On the last and greatest day of the festival, Jesus stood and said in a loud voice, 'Let anyone who is thirsty come to me and drink. Whoever believes in me, as Scripture has said, rivers of living water will flow from within them.'" John 7:37-38 (NIV)As soon as we were old enough to understand fairy tales, we were told to start looking for the one.Someday my prince will come.Someday I'll find my love.As we got older, Prince Charming looked a bit different. Our teenage hearts thrilled when the latest vocal sensation sang about finding us and how our love would last forever.Wherever we turned, we were told our soul mate was waiting. And we were led to believe we were "less than" if we didn't find the one who would complete us!Even now, whether we're 15, 45 or 75, the equation hasn't changed: "Guy + Me = Valuable."So, if the movies, books and songs are so right, how come when we find the one, we can still feel like we're missing something? Why are there married people who are lonely with an emptiness that marriage can't fill? Our hearts can get confused if our reality doesn't match fantasy and we wonder:Maybe my one isn't really the one? Or, whether we're married or single, we might wonder, is the one for me still out there?In this place of uncertainty our hearts can grow perplexed. If we find ourselves in this vulnerable place of questioning, and all of a sudden a guy who seems to be the one enters the picture, it can stir up confusion.If we are married, we might wonder if we should walk away from a husband, who we thought was perfect for us, in order to have a new one, who seems more perfect. Singles might wonder if this guy is really a gift from God ... the one we've waited for?In my personal search to have my love gap filled, I have discovered there is The One for each and every one of us.It is Jesus Himself! He's The One our hearts are looking for. He's The One who is the filler of my lonely places and misunderstood parts.No matter what is going on in my roller coaster heart, Jesus' love for me is secure and stable. On the days when the relationship with my husband is everything I'm looking for, Jesus is The One. On the days when the cart of marriage is wobbly and off-kilter, He's still The One.Oh the relief Jesus brings to the rest of my relationships! When I turn to Him to fill the love gap in my heart, it takes the pressure off others! While my needy heart could wear my family out, Jesus is a continual source of unconditional love pouring into me. Not the type of filling that is once and done, but an endless supply ... each and every day.Listen to His promise in John 7:37-38, "Let anyone who is thirsty come to me and drink. Whoever believes in me, as Scripture has said, rivers of living water will flow from within them."Ahhh ... the refreshing that comes when we discover He is The One we are looking for.What a relief my heart experiences as I stop looking to others to fill me and find Jesus as my constant, day after day, contentment. Take time today to go to Him and ask Him to fill up the empty places and refresh the areas of your heart that are dry. Jesus is The One and only who can fill and complete us.Lord, help me to recognize You are The One my heart is looking for. Each and every day, teach me to look to You to fill the love gap in my heart. Amen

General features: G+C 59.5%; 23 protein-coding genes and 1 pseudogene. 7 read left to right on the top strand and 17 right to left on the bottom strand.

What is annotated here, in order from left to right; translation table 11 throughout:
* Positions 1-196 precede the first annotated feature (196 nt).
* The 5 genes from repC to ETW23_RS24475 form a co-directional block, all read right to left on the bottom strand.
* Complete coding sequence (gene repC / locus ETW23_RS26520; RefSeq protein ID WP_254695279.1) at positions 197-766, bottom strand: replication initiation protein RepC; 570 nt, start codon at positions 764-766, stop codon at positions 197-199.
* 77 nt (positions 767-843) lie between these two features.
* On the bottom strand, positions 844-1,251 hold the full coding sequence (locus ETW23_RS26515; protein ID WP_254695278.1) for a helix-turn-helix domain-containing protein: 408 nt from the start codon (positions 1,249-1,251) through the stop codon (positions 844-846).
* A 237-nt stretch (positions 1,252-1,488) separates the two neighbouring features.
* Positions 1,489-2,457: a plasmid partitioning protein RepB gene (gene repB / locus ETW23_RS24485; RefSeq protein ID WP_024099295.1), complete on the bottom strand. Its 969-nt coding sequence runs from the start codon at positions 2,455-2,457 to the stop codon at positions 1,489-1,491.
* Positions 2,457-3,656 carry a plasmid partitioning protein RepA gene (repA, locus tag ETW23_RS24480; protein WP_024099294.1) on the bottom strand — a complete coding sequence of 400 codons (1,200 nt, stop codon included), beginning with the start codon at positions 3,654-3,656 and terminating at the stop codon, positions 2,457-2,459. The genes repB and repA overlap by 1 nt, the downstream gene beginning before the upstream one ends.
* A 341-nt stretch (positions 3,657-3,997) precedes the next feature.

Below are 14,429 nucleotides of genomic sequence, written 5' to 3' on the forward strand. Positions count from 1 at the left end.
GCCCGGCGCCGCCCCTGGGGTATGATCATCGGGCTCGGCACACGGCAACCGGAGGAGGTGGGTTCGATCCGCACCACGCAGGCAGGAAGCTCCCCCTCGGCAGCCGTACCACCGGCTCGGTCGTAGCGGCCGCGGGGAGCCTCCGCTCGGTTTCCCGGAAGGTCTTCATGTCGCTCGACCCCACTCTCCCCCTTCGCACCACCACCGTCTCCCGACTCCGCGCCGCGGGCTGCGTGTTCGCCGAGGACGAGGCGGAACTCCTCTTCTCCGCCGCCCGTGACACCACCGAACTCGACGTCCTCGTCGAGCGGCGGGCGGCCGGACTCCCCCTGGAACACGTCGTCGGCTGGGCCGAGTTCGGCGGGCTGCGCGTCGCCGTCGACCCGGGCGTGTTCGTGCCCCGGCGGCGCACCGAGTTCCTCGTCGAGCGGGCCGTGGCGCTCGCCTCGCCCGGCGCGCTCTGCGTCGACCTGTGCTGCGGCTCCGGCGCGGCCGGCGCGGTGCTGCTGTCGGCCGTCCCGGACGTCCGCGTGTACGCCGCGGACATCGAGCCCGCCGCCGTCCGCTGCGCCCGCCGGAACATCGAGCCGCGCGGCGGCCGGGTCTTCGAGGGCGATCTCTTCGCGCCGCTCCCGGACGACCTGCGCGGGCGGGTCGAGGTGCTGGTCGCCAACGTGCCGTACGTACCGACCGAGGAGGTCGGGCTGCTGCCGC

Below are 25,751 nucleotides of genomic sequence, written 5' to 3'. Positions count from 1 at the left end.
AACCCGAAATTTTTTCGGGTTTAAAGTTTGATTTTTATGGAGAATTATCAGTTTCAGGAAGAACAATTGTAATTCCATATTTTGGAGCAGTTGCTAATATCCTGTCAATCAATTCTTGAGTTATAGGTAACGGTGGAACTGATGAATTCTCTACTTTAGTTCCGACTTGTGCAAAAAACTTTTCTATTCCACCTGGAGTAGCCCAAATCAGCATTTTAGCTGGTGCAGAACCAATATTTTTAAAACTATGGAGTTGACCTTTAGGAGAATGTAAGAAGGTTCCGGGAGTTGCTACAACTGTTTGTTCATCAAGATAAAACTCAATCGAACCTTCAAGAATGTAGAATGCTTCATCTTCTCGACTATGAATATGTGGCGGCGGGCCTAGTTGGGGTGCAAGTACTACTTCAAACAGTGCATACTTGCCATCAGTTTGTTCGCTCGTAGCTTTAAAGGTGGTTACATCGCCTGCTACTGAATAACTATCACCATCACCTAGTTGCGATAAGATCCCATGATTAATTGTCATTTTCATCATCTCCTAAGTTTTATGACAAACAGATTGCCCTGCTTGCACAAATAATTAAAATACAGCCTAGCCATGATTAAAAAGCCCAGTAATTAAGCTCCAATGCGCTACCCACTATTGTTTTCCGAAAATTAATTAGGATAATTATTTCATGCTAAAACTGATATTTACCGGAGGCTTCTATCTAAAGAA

One day, as Sarita tended to the wash, Gemma played in the garden. She was a knight, you see, with a sword fashioned out of wood. Most formidable, she was, though I didn't quite know how formidable. As I sat in my study, I heard screaming from outside. I ran to see what the commotion was. Sarita called to me, wide-eyed with fear, "Oh, Mr. Doyle, look- over there!" The tiger had entered the garden and was making his way toward where our Gemma frolicked with her wooden sword. Beside me, our house servant, Raj, drew his blade so stealthily it seemed to simply appear in his hand by magic. But Sarita stayed his hand. "If you run for him with your life, you will provoke the tiger," she advised. "We must wait."...I must tell you that it was the longest moment of my life. No one dared move. No one dared draw a breath. And all the while, Gemma played on, taking no notice until the great cat was upon her. She stood and faced him. They stared at one another as if each wondered what to make of the other, as if they sensed a kindred spirit. At last, Gemma placed her sword upon the ground. "Dear tiger," she said. "You may pass if you are peaceful." The tiger looked at the sword and back at Gemma, and without a sound, it passed on, dissappearing into the jungle."..."The tiger had gone. He did not come around a gain. But I was a man possessed. The tiger had come too close, you see. I no longer felt safe. I hired the best tracker in Bombay. We hunted for days, tracking the tiger to the mountains there. We found him taking water from a small watering hole. He looked up but he did not charge. He took no notice of us at all but continued to drink. "Sahib, let us go," the boy said. "This tiger means you no harm." He was right, of course. But we had come all that way. The gun was in my hand. The tiger was before us. I took aim and shot it dead on the spot. I sold the tiger's skin for a fortune to a man in Bombay, and he called me brave for it. But it was not courage that brought me to that; it was fear..."But you," he says, smiling with a mix of sadness and pride, "you faced the tiger and survived."..."The time has come for me to face my tiger, to look him in the eye and see which of us survives." - Mr. Doyle